The 27-13 victory over the Tennessee Titans in Week 17 propelled the Dallas Cowboys to 12-4 on the year before heading into the regular-season finale against the Washington Commanders. From there it’s on to the playoffs, but whether it’s a short run or a winner-take-all performance is unknown.
With the 2022 season winding down focus will start to shift more and more towards the big event of the offseason, the 2023 NFL Draft. Some teams will start shifting their focus to scouting and evaluating this year’s draft class sooner than others, but whether it’s sooner or later, the NFL draft season will arrive.
For now, the Dallas Cowboys are zeroed in on the playoffs in the hopes of being the lone team standing when all is said and done. Whether or not that happens though remains to be seen, so in the meantime we might as well start getting to know the 2023 NFL hopefuls to get a jump on the draft process.
Anyway you slice it, the Cowboys have their work cut out for them this offseason. They have several holes to fill in the roster as well as some tough decisions to make such as what they should do about both Ezekiel Elliott and Tony Pollard. All in all, it should make for an interesting offseason.
Just for fun, we’ve decided to do a way-too-early 7-round mock draft for the Cowboys using Per Football Network‘s draft simulator. We’ll get an early look at some of the draft prospects who may be available for them with each of their six picks. As things stand right now, they have one selection in every round except the sixth and should add a few compensatory picks as well when they are finally awarded.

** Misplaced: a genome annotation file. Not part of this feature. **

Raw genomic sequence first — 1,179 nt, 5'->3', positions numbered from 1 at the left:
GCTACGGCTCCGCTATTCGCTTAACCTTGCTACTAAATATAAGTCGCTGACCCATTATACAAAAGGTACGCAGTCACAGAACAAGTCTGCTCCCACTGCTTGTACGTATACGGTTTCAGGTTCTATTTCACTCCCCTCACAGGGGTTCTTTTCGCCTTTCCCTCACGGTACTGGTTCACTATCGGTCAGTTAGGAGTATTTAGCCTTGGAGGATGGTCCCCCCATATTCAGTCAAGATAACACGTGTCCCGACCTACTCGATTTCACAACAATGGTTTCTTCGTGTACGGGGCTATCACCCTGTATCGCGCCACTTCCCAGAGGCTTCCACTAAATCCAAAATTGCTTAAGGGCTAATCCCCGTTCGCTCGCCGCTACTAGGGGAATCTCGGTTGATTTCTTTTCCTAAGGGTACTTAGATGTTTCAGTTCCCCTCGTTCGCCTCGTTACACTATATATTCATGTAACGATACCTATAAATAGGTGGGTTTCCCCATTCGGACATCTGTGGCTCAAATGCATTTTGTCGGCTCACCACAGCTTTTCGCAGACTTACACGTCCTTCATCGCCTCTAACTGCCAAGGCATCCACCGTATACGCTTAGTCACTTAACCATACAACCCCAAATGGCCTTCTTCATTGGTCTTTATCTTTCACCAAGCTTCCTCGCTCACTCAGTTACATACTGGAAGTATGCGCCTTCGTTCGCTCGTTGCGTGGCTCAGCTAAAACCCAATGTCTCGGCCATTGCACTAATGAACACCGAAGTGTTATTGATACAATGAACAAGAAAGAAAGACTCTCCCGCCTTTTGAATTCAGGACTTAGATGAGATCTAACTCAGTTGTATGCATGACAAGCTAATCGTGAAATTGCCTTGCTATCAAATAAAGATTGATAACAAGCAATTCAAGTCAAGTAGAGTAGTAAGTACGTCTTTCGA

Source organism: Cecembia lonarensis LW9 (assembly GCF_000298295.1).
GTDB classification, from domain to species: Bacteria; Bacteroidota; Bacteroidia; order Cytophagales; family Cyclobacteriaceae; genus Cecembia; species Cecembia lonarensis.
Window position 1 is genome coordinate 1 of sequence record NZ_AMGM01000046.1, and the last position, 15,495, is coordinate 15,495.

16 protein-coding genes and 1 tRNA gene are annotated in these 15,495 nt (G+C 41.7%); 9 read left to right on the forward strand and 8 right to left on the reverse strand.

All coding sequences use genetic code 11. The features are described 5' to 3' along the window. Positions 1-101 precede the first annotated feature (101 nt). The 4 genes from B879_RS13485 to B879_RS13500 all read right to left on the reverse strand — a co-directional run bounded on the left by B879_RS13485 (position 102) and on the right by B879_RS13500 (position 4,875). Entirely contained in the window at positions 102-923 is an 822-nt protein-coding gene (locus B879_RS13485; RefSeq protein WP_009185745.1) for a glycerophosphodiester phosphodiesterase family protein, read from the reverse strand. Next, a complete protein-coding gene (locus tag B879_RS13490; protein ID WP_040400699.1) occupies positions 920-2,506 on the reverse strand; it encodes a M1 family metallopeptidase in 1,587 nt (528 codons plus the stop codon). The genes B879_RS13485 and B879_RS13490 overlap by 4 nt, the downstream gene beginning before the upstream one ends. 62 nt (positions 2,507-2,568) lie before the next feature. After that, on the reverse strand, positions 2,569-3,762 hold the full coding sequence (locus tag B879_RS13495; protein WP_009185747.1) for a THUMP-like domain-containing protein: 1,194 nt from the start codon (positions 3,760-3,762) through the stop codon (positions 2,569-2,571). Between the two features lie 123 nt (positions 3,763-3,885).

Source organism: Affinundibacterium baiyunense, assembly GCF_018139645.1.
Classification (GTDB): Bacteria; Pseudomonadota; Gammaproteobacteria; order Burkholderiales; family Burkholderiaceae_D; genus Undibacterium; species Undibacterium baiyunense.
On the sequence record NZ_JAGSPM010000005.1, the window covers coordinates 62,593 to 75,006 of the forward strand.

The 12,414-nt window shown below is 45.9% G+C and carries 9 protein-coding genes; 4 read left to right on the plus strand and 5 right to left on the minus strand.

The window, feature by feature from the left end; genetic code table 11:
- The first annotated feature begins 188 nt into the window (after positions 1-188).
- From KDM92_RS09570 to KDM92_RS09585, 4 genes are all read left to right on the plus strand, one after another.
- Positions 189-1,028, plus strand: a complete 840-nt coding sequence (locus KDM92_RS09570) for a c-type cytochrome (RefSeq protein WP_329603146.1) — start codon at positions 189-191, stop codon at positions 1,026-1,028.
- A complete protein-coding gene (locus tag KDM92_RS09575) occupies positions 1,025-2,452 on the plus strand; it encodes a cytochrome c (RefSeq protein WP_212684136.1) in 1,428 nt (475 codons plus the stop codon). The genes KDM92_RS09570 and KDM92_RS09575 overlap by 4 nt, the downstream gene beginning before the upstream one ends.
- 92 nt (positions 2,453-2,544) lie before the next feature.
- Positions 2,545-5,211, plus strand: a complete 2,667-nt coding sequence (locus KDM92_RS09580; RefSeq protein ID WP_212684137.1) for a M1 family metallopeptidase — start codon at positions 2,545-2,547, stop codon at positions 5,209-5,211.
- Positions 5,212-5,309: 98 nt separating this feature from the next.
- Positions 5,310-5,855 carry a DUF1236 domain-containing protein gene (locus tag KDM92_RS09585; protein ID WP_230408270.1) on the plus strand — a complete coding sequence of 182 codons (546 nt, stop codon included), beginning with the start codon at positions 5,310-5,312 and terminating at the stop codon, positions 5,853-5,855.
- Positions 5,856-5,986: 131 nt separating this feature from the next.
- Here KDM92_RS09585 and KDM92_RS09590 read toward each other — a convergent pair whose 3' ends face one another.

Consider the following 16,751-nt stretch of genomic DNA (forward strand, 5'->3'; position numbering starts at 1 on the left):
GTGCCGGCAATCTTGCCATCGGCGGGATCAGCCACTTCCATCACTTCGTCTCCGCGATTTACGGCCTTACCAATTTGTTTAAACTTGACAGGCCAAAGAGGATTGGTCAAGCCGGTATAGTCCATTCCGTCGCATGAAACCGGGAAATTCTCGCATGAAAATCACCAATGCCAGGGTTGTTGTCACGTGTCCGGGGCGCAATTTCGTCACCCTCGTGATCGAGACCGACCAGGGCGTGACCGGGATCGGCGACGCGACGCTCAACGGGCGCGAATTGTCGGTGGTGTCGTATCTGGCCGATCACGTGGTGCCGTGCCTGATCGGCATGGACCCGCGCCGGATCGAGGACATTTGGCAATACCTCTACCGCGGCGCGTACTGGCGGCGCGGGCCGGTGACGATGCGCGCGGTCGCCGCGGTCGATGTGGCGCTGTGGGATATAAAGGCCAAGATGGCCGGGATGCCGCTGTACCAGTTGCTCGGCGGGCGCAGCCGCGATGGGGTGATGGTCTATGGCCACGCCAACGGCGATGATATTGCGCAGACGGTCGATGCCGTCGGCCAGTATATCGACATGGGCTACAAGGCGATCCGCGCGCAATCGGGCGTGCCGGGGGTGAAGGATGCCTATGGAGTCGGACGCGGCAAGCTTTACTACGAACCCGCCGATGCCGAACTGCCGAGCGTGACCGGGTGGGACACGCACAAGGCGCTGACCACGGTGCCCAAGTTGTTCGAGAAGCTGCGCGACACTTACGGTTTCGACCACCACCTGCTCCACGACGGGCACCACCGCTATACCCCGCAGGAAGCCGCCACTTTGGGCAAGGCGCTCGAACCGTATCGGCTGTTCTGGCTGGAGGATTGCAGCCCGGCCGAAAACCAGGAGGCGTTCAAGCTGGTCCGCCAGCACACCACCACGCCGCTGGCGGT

- Resigned RT Terence Steele, S Donovan Wilson, LB Leighton Vander Esch, and DT Jonathan Hankins
- Renegotiate Ezekiel Elliott’s contract to lower his salary cap hit and let Tony Pollard walk
Round 1, Pick 26 – CB Joey Porter Jr., Penn State
Joey Porter Jr. checks all of the boxes teams look for in an outside cornerback. He has impressive size at 6’2”, 192 pounds and incredible reach/length to go with it. That’s not even mentioning the physicality and attitude he brings to the position. On top of all of that, he’s the son of former All-Pro LB Joey Porter, who explains his physicality/attitude.
For a team like the Cowboys who are in desperate need of a starting CB opposite Trevon Diggs, the former Nitty Lion could be a Day 1 plug-and-play starter as a rookie and possibly an immediate upgrade. The duo of Porter Jr. and Diggs would be a formidable pairing, and with DeRon Bland in the slot, Dallas would be strong in the secondary.
Round 2, Pick 57 – DT Siaki Ika, Baylor
Siaki Ika is a big man who demands a lot of attention. His size (6’4”, 358) immediately draws the eyes, but his play in the trenches against both the run and pass is equally as impressive. This big-body, behemoth DT has surprising athleticism for a man his size and a nonstop motor that causes all kinds of problems for opposing offensive lineman.